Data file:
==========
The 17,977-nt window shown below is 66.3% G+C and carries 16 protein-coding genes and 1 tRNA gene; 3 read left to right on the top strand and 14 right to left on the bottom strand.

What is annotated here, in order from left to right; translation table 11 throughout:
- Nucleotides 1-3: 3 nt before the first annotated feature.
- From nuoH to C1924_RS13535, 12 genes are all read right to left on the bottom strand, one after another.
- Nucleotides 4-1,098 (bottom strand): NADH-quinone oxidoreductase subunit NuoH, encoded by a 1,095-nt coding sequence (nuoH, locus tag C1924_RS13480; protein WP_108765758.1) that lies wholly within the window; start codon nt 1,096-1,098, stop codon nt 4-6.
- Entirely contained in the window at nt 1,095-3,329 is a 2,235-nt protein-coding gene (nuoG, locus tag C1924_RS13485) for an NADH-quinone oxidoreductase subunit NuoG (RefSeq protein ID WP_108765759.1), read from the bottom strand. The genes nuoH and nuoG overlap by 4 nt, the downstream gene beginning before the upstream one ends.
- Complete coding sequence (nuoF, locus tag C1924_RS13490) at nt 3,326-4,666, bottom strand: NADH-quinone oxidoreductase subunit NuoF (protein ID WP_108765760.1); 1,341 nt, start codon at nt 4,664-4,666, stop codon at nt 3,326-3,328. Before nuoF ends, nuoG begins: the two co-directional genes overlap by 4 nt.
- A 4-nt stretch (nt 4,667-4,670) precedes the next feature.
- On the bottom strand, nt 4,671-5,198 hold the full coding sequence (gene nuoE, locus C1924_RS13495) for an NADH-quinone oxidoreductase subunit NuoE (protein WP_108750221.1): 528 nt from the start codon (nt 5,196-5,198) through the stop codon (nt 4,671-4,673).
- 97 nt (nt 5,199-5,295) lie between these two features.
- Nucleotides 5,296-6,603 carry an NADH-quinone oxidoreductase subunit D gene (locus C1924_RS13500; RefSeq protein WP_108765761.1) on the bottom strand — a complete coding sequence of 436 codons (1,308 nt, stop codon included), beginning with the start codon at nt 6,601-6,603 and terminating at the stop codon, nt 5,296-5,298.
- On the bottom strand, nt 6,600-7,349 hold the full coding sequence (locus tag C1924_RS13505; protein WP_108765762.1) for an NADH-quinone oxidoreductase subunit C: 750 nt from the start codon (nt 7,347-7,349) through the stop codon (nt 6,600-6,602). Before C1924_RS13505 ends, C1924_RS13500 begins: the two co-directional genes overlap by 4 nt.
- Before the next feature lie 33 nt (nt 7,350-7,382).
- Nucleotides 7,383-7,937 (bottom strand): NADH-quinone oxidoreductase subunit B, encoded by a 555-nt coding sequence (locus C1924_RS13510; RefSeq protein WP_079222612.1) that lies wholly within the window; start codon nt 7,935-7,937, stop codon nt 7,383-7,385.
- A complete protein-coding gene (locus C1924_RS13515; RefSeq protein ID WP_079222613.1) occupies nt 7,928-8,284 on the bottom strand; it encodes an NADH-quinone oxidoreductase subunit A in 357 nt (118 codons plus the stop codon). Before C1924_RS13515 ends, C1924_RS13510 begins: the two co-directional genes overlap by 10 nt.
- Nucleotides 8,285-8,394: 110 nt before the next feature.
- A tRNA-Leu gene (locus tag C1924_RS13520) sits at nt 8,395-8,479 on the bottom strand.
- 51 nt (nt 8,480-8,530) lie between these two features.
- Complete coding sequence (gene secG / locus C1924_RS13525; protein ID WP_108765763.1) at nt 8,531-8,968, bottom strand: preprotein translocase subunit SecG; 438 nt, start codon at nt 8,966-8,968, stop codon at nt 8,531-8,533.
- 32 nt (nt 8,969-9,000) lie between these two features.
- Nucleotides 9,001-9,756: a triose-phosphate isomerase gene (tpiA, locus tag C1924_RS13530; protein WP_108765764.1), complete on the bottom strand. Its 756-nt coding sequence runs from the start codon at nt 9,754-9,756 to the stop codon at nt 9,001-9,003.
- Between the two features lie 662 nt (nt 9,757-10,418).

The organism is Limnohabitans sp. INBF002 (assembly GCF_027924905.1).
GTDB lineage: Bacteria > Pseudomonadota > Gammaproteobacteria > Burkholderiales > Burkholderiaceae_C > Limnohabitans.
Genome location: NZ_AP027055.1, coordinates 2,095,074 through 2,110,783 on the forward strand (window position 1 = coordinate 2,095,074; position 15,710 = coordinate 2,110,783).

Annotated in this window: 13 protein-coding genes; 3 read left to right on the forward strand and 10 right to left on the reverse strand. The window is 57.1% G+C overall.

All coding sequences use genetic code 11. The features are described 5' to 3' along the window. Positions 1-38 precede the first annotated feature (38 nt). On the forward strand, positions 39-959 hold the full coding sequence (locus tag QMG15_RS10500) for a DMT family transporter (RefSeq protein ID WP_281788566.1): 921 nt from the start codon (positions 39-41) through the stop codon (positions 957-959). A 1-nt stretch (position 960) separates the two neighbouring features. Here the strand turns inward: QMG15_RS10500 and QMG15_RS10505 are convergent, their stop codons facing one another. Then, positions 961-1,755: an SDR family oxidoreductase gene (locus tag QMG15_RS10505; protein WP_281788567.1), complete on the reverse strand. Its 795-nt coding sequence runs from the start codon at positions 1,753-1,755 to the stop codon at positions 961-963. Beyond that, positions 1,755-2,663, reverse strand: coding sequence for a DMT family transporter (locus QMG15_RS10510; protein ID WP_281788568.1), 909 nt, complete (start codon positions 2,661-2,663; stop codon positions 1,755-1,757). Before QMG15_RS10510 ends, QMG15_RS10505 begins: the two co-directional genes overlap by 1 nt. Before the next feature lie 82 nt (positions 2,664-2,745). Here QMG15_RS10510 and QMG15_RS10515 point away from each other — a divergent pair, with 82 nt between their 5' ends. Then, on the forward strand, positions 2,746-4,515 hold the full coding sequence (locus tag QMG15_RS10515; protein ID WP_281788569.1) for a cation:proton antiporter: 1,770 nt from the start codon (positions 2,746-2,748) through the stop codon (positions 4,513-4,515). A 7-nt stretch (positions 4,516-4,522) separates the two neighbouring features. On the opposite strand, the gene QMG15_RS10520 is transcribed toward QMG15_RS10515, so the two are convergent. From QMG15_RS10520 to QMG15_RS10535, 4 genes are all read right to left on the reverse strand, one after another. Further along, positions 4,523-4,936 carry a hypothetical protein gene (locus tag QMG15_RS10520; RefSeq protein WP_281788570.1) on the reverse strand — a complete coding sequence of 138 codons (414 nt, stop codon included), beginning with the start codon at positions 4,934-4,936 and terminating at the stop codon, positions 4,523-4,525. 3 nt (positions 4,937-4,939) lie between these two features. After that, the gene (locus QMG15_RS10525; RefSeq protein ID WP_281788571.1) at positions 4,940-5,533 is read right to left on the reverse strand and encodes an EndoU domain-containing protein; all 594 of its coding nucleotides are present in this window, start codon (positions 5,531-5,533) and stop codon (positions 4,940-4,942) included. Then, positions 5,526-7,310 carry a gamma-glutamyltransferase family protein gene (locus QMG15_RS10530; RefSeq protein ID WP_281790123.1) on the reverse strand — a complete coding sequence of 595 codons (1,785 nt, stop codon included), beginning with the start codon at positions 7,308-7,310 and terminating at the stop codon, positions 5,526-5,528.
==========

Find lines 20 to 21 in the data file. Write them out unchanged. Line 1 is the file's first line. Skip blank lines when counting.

- 32 nt (nt 8,969-9,000) lie between these two features.
- Nucleotides 9,001-9,756: a triose-phosphate isomerase gene (tpiA, locus tag C1924_RS13530; protein WP_108765764.1), complete on the bottom strand. Its 756-nt coding sequence runs from the start codon at nt 9,754-9,756 to the stop codon at nt 9,001-9,003.